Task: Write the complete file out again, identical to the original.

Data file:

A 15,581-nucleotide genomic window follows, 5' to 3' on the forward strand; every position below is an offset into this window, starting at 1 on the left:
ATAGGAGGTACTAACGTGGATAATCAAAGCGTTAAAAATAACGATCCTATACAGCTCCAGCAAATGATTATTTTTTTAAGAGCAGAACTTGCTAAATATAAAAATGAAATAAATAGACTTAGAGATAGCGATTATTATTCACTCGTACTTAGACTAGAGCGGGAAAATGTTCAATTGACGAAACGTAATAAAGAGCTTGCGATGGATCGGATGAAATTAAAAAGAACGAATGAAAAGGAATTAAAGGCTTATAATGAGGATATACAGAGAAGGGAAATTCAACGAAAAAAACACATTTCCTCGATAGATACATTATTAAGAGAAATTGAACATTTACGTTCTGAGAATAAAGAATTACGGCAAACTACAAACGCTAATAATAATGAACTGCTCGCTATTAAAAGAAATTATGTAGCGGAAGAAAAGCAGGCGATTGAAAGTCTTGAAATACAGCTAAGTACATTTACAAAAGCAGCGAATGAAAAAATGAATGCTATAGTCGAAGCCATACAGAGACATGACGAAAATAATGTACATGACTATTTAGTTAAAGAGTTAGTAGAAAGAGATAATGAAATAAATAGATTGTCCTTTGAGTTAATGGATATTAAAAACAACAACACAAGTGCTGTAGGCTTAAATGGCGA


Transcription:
A 15,581-nucleotide genomic window follows, 5' to 3' on the forward strand; every position below is an offset into this window, starting at 1 on the left:
ATAGGAGGTACTAACGTGGATAATCAAAGCGTTAAAAATAACGATCCTATACAGCTCCAGCAAATGATTATTTTTTTAAGAGCAGAACTTGCTAAATATAAAAATGAAATAAATAGACTTAGAGATAGCGATTATTATTCACTCGTACTTAGACTAGAGCGGGAAAATGTTCAATTGACGAAACGTAATAAAGAGCTTGCGATGGATCGGATGAAATTAAAAAGAACGAATGAAAAGGAATTAAAGGCTTATAATGAGGATATACAGAGAAGGGAAATTCAACGAAAAAAACACATTTCCTCGATAGATACATTATTAAGAGAAATTGAACATTTACGTTCTGAGAATAAAGAATTACGGCAAACTACAAACGCTAATAATAATGAACTGCTCGCTATTAAAAGAAATTATGTAGCGGAAGAAAAGCAGGCGATTGAAAGTCTTGAAATACAGCTAAGTACATTTACAAAAGCAGCGAATGAAAAAATGAATGCTATAGTCGAAGCCATACAGAGACATGACGAAAATAATGTACATGACTATTTAGTTAAAGAGTTAGTAGAAAGAGATAATGAAATAAATAGATTGTCCTTTGAGTTAATGGATATTAAAAACAACAACACAAGTGCTGTAGGCTTAAATGGCGA